Expertise Obsidian adds double her proficiency bonus to Performance and Persuasion checks.
Jack of All Trades Obsidian may add half her proficiency bonus (rounded down), to any ability check that doesn't already include her proficiency bonus.
Mistress of the Lash Obsidian has studied the whip techniques of drow nobility. As an attack action, she may use a whip to attempt to trip a creature of up to one size larger than she is if the creature is within the range of the whip. This uses the same mechanics as Shoving a Creature, except that Obsidian uses her whip attack roll in place of the Strength (Athletics) check, and it can only be used to knock the target prone. She can also use a whip to attempt to disarm a foe, by making a melee attack roll with the whip, opposed by the Dexterity save of the creature she's attempting to disarm. If she is successful, the target drops a weapon or small object they are holding in one hand. Using the whip in either of these ways does not inflict any hit point damage.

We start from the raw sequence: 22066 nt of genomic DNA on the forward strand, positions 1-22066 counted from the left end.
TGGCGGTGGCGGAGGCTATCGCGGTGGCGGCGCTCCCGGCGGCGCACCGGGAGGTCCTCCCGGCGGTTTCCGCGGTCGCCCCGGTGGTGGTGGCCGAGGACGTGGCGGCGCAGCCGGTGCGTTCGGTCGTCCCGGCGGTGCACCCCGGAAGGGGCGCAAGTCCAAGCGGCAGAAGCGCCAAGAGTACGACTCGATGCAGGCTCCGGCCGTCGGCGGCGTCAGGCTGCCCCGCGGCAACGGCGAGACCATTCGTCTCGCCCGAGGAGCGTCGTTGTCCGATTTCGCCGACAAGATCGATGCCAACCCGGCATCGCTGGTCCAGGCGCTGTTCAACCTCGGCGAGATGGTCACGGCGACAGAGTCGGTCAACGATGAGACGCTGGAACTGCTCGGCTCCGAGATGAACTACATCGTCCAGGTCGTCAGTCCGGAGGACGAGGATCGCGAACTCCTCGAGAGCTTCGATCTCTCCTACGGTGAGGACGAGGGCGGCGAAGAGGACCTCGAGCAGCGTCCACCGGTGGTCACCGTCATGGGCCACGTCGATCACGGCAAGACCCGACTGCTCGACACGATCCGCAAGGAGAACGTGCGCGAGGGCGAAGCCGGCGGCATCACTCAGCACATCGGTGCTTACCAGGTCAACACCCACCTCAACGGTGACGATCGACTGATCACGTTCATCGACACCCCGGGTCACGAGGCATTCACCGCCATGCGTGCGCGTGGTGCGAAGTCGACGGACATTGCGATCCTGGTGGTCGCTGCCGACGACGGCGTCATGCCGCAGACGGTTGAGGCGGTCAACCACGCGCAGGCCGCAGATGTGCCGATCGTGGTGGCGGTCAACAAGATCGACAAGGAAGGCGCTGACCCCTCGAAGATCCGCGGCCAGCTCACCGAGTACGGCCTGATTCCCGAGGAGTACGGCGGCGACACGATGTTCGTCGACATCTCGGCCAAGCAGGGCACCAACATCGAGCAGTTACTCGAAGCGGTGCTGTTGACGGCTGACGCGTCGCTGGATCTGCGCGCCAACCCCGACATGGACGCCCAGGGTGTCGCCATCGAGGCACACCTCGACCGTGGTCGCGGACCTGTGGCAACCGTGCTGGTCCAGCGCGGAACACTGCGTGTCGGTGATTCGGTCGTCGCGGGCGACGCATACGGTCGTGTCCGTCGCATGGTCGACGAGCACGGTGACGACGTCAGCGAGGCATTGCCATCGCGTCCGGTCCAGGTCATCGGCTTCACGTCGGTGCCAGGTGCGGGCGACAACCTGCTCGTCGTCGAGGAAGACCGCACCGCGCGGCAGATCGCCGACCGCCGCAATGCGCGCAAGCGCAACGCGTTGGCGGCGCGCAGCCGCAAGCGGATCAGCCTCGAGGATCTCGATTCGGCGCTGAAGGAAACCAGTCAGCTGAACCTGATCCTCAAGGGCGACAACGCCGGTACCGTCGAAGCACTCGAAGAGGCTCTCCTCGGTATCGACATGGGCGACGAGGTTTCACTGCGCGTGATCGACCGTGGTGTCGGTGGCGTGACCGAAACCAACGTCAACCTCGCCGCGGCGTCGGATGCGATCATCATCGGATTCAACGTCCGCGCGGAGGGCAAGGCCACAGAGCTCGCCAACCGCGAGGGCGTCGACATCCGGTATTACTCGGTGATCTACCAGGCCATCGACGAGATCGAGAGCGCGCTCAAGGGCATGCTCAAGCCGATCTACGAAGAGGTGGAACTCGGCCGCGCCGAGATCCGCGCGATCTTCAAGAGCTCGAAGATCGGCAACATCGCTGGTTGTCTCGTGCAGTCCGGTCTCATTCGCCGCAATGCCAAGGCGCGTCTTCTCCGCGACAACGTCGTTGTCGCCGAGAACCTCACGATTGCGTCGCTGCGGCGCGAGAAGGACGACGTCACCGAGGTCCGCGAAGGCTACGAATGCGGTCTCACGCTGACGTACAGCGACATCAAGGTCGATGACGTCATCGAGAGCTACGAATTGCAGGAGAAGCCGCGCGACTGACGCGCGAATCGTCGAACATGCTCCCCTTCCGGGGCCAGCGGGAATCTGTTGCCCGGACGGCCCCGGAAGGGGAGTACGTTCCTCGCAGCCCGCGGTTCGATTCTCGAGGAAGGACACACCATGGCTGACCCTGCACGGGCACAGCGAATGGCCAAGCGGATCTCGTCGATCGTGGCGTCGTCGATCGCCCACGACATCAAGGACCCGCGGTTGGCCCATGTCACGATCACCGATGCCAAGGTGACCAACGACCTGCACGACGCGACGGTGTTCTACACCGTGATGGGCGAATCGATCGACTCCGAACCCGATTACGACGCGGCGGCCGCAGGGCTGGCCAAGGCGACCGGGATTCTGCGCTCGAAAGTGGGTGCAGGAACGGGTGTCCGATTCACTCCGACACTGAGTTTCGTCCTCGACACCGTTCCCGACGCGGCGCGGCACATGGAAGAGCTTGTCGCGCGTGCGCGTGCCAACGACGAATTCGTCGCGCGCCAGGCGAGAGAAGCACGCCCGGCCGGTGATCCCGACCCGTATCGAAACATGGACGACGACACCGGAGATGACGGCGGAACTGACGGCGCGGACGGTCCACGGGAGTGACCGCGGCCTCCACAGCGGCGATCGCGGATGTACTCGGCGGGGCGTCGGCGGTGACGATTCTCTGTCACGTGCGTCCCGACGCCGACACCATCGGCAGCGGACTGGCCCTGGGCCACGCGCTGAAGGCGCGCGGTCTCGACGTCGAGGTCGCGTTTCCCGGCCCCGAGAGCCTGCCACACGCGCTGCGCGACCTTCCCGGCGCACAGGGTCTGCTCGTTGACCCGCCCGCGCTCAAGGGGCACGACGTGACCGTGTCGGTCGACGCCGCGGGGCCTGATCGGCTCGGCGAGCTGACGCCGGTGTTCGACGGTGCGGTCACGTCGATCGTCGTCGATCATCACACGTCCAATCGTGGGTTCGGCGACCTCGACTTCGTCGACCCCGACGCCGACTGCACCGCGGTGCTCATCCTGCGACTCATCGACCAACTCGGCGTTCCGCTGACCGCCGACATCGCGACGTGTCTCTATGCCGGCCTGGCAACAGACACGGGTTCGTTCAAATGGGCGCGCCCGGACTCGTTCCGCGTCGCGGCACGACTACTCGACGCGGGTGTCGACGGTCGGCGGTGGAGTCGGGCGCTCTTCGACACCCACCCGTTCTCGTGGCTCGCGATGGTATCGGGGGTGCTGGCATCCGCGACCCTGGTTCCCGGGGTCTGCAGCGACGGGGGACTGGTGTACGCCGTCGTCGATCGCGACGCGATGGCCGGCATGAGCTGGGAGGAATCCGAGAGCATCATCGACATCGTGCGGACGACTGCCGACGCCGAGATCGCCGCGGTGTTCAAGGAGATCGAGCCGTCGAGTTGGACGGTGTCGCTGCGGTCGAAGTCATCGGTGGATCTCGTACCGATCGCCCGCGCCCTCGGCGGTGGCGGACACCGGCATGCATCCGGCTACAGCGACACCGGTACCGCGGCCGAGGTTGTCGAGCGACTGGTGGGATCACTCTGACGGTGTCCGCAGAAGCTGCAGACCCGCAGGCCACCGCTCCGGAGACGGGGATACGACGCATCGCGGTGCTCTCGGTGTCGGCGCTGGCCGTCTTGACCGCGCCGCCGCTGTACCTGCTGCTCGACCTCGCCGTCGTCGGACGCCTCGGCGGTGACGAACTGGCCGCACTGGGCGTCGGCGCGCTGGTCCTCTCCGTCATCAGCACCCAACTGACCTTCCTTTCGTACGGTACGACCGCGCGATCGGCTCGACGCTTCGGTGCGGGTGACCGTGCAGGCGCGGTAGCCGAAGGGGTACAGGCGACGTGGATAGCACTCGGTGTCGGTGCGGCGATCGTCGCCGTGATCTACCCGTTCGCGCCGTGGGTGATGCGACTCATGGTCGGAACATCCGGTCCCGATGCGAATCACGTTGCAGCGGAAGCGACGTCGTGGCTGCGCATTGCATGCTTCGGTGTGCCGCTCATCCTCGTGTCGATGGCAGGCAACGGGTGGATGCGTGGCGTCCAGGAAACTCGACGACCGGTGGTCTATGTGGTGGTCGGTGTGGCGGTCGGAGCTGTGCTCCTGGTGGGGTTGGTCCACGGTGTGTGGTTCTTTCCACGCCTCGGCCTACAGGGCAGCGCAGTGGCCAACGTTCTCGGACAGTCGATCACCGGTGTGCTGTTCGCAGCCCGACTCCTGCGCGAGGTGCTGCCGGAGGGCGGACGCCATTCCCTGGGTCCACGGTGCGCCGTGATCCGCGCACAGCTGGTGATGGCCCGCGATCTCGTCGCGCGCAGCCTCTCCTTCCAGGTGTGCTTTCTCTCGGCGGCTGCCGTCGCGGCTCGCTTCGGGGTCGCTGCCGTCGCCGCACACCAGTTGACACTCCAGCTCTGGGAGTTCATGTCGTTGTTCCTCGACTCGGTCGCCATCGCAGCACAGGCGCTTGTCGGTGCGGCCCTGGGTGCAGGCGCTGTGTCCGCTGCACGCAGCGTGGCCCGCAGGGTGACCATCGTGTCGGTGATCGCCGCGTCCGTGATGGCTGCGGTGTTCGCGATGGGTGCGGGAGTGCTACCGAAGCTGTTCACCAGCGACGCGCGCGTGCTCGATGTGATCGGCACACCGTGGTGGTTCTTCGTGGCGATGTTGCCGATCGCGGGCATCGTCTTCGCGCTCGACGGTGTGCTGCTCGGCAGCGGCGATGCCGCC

Song of Rest Obsidian may use soothing music or oration to revitalize her allies during a short rest. If she or any friendly creatures who can hear her regain hit points at the end of a short rest, each of them regain an extra 1d6 hit points.


ACTIONS
Whip +5, 1d4+2 slashing, reach, finesse
Hand Crossbow +5, range 30/120, 1d6+2 piercing, ammunition, light, loading
Rapier +5, 1d8+2 piercing, finesse


REACTIONS
College of Lore: Cutting Words Obsidian can use her wit to distract, confuse, and otherwise sap the confidence and competence of others. When a creature that she can see within 60' makes an attack roll, an ability check, or a damage roll, she can use her reaction to expend one of her uses of Bardic Inspiration, rolling the Bardic Inspiration die and subtracting it from the creature's roll. The creature is immune if it can't hear her or it's immune to being charmed.


Gear weapons, bracers of defense, pearl of power, a small collection of scrolls and potions